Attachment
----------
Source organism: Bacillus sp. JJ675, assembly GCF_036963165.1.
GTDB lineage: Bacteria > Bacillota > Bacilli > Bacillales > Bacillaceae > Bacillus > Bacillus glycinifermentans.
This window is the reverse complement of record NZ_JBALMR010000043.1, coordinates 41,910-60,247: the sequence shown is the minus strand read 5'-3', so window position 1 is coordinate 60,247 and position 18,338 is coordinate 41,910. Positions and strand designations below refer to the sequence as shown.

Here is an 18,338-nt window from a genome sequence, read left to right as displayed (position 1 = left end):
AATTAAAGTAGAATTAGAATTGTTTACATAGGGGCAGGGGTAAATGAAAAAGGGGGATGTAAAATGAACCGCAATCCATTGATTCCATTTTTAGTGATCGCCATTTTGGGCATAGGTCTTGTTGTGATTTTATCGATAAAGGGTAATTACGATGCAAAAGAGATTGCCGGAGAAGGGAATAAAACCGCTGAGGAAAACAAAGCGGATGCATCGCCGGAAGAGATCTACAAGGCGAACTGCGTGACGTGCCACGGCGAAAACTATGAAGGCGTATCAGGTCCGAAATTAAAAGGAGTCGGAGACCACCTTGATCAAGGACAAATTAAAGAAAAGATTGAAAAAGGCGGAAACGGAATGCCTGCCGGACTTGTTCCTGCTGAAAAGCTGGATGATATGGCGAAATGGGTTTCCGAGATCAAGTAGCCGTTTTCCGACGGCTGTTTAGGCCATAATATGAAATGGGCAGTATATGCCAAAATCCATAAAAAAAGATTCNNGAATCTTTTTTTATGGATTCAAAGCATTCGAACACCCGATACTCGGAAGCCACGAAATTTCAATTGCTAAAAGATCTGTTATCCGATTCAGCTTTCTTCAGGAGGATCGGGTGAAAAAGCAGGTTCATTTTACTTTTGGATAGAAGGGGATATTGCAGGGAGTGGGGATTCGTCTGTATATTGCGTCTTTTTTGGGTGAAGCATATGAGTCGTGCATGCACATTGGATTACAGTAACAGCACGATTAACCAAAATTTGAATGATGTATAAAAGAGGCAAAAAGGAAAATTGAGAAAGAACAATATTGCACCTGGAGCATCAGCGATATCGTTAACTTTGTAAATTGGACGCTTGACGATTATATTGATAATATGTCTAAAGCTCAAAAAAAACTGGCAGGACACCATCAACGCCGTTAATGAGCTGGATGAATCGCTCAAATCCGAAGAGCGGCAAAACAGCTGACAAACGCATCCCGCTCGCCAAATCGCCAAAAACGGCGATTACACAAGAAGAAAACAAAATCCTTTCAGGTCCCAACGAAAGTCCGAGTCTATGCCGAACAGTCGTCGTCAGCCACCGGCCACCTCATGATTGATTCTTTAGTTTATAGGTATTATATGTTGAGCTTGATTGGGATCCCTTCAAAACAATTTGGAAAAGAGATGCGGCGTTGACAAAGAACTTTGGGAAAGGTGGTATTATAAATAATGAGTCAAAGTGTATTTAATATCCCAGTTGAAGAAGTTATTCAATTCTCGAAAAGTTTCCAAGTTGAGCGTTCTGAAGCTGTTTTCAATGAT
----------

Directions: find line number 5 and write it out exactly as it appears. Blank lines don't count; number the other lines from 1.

AATTAAAGTAGAATTAGAATTGTTTACATAGGGGCAGGGGTAAATGAAAAAGGGGGATGTAAAATGAACCGCAATCCATTGATTCCATTTTTAGTGATCGCCATTTTGGGCATAGGTCTTGTTGTGATTTTATCGATAAAGGGTAATTACGATGCAAAAGAGATTGCCGGAGAAGGGAATAAAACCGCTGAGGAAAACAAAGCGGATGCATCGCCGGAAGAGATCTACAAGGCGAACTGCGTGACGTGCCACGGCGAAAACTATGAAGGCGTATCAGGTCCGAAATTAAAAGGAGTCGGAGACCACCTTGATCAAGGACAAATTAAAGAAAAGATTGAAAAAGGCGGAAACGGAATGCCTGCCGGACTTGTTCCTGCTGAAAAGCTGGATGATATGGCGAAATGGGTTTCCGAGATCAAGTAGCCGTTTTCCGACGGCTGTTTAGGCCATAATATGAAATGGGCAGTATATGCCAAAATCCATAAAAAAAGATTCNNGAATCTTTTTTTATGGATTCAAAGCATTCGAACACCCGATACTCGGAAGCCACGAAATTTCAATTGCTAAAAGATCTGTTATCCGATTCAGCTTTCTTCAGGAGGATCGGGTGAAAAAGCAGGTTCATTTTACTTTTGGATAGAAGGGGATATTGCAGGGAGTGGGGATTCGTCTGTATATTGCGTCTTTTTTGGGTGAAGCATATGAGTCGTGCATGCACATTGGATTACAGTAACAGCACGATTAACCAAAATTTGAATGATGTATAAAAGAGGCAAAAAGGAAAATTGAGAAAGAACAATATTGCACCTGGAGCATCAGCGATATCGTTAACTTTGTAAATTGGACGCTTGACGATTATATTGATAATATGTCTAAAGCTCAAAAAAAACTGGCAGGACACCATCAACGCCGTTAATGAGCTGGATGAATCGCTCAAATCCGAAGAGCGGCAAAACAGCTGACAAACGCATCCCGCTCGCCAAATCGCCAAAAACGGCGATTACACAAGAAGAAAACAAAATCCTTTCAGGTCCCAACGAAAGTCCGAGTCTATGCCGAACAGTCGTCGTCAGCCACCGGCCACCTCATGATTGATTCTTTAGTTTATAGGTATTATATGTTGAGCTTGATTGGGATCCCTTCAAAACAATTTGGAAAAGAGATGCGGCGTTGACAAAGAACTTTGGGAAAGGTGGTATTATAAATAATGAGTCAAAGTGTATTTAATATCCCAGTTGAAGAAGTTATTCAATTCTCGAAAAGTTTCCAAGTTGAGCGTTCTGAAGCTGTTTTCAATGAT